Wes Anderson is quirky.
With long, wiry hair, a pointed nose, an affinity for tailored corduroy suits and a nervous stutter, he doesn’t seem like a man suited to be the center of attention. Yet this past May, Anderson found himself in the spotlight when Cannes officials selected his seventh feature film, Moonrise Kingdom, to open the prestigious film festival.
The film’s success, both critically and financially, allowed Anderson to reminisce fondly on his whirlwind week at Cannes. A seemingly simple question at the first press screening: Was the movie a memory of a fantasy?
Yes, it certainly was.
In the fourth grade, Anderson fell in love. He still remembers the girl vividly, even her very seat in his class (just three seats up and two rows to his left). They remained classmates for a long time, but he was too afraid to express his feelings. Through the years, his love faded, but his memory of falling in love at a young age did not.
These feelings became Anderson’s inspiration for Moonrise Kingdom.
Set in 1965 on the fictitious New England island of New Penzance, the film details the young love between 12-year-olds Sam Shakusky (Jared Gilman) and Suzy Bishop (Kara Hayward). After meeting mysteriously at a church performance of Benjamin Britten’s “Noye’s Fludde,” the two exchange letters for a year and eventually decide to run away together.
As with any fantasy, though, there are complications. Sam must escape from his ‘Khaki Scout’ summer camp, led by Scout Master Ward (Edward Norton), while Suzy must elude her parents, attorneys Walt (Bill Murray) and Laura Bishop (Frances McDormand).
Once reunited, the runaways continue to face growing pressure from the outside world. The island’s lone police officer, Captain Sharp (Bruce Willis), coordinates an island-wide search party, Sam’s hostile Khaki Scout-mates scour the island for traces and authorities alert a Social Services officer (Tilda Swinton) to deal with Sam, who we learn is an orphan.
The intrusion of nature acts as a backdrop to this community turmoil. The narrator (Bob Balaban) tells us of the imminent arrival of a massive and historic storm that will batter the island in three days’ time. These swirling tensions hover around the young couple, making for a compelling love story and a great film.
But those unfamiliar with Anderson’s work may take a little while to adjust. His films are short — only about 90 minutes, on average — and feature a blend of witty dialogue and deadpan humor. He’s a huge fan of bright colors and devotedly sticks to a unique color scheme throughout each film — forMoonrise, the pallet is a late summer-autumnal blend of golden yellow, olive green, robin’s egg blue and burnt orange. He heavily utilizes long tracking sequences, as evidenced by the film’s opening shot, which intricately takes us through the walls of the bustling Bishop household as if it had been cut down the middle. Anderson indeed constructed the ‘sliced house’ inside a defunct Linens ’n’ Things in Newport, R.I. He favors bold graphics, replacing consumer logos for post offices, coffee shops and food products with stark, eye-catching, self-made designs. He also selects unique but fitting soundtracks — for Moonrise, a combination of Benjamin Britten’s booming orchestra and Hank Williams’ somber crooning — that deftly capture the mood and linger in your mind for days.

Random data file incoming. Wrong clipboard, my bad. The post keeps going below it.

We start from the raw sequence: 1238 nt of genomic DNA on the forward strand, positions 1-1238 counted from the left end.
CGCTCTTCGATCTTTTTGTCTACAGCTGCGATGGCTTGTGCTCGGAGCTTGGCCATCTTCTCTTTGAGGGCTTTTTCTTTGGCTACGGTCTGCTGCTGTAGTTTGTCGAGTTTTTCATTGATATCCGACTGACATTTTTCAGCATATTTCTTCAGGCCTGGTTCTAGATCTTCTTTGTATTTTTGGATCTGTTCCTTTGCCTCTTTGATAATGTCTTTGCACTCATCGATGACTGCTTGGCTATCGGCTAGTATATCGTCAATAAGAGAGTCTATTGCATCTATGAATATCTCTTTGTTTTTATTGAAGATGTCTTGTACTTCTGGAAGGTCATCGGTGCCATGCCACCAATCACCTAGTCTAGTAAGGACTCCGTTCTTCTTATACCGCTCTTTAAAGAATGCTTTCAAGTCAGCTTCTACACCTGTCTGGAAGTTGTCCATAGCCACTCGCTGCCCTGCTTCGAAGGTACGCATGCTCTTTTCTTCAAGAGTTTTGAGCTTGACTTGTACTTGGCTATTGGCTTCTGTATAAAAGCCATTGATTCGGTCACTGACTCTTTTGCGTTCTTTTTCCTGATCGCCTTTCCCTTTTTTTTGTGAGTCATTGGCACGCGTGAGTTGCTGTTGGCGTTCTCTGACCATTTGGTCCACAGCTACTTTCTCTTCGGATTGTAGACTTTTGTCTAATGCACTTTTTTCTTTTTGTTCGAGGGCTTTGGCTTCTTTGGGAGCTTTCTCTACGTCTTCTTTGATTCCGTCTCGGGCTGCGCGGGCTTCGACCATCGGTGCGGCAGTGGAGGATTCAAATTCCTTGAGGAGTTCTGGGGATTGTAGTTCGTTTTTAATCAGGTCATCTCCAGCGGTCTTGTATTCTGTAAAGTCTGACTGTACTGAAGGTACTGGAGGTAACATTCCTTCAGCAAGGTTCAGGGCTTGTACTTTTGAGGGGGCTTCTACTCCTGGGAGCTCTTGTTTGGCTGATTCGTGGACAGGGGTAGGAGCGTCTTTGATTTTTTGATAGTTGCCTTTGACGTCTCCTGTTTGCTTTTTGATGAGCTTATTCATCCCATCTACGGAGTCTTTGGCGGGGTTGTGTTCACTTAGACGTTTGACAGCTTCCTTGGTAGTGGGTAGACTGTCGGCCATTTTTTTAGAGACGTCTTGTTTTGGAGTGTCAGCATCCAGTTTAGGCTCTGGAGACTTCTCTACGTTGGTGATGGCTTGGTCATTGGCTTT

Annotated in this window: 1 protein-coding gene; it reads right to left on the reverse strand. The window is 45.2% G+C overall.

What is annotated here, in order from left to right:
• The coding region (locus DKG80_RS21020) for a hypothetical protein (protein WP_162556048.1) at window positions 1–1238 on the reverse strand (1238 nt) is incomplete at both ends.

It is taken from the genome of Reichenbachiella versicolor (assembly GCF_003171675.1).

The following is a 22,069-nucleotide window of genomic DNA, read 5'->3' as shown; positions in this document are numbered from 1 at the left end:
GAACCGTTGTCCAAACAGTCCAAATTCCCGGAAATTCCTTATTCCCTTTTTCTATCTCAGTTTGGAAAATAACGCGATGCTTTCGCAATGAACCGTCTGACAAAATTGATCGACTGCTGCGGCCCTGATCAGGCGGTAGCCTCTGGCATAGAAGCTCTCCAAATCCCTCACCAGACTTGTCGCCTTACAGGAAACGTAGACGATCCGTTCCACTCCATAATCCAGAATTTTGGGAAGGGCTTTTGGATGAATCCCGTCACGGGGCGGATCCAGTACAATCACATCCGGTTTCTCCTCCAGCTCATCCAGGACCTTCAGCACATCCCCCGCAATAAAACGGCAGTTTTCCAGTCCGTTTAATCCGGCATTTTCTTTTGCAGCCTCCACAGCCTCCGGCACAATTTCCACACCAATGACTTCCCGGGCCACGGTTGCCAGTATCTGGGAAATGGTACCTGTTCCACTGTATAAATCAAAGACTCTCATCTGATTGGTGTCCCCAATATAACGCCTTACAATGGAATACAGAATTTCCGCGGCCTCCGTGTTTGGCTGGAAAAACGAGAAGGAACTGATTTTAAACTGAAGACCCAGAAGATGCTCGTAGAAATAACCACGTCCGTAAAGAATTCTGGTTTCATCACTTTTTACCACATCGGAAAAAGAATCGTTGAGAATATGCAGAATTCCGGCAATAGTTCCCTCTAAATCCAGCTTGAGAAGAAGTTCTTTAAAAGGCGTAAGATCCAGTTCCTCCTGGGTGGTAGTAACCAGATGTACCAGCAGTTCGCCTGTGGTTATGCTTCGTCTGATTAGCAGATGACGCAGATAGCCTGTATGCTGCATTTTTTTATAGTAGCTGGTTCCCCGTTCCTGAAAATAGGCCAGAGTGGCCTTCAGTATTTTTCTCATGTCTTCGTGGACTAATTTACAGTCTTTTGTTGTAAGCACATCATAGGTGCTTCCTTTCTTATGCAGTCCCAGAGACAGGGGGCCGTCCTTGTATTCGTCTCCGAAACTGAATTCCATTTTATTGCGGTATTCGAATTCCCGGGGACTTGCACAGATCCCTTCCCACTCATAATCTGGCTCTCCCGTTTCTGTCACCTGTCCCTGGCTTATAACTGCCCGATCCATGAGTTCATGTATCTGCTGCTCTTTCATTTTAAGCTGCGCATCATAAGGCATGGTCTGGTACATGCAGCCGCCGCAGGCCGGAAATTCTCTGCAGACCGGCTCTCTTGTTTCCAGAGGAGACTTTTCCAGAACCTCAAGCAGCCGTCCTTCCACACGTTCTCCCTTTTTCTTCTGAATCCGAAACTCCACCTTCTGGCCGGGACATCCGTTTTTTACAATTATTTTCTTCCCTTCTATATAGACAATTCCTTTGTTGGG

In Moonrise, Anderson remains faithful not only to his style but also to his recurring themes. Broken households, taboo love, forgotten dreams and gradually evolving self-awareness are all present.
Sam and Suzy’s love is the film’s focus, but Anderson also keys in on Walt and Laura’s crumbling marriage, Laura’s affair with an unfulfilled and lonely Captain Sharp, Scout Master Ward’s feelings of inadequacy and the often brutal idiosyncrasies of childhood.
While some may see Anderson’s latest as repetitive and unoriginal, it may be his most emotional film yet. Like the Bishops, Anderson’s parents suffered a declining relationship that ended in divorce when he was 13. Like Suzy, as a child Anderson found a pamphlet for dealing with troubled youth on his mother’s nightstand.
Moonrise Kingdom is certainly a fantasy, but it is also heavily grounded in reality.
With a budget of $16 million, the small film is no summer blockbuster. It comes without a multimillion-dollar advertising campaign, without fast-paced action shots, without 3-D features and without much fanfare.
What it does come with, though, is great directing, strong acting and a unique story that simply feels right for summer. Bringing fun and a sense of escape to true love, summer is a tease that comes around for only a few months each year. It ushers in the fantasy of new experiences and sensations but inevitably retreats each fall as we return to reality. Within the fantasy of Moonrise Kingdom, Anderson expertly weaves these summer feelings within all of us: feelings of love, of loss and of excitement that emerge for a just short window each year.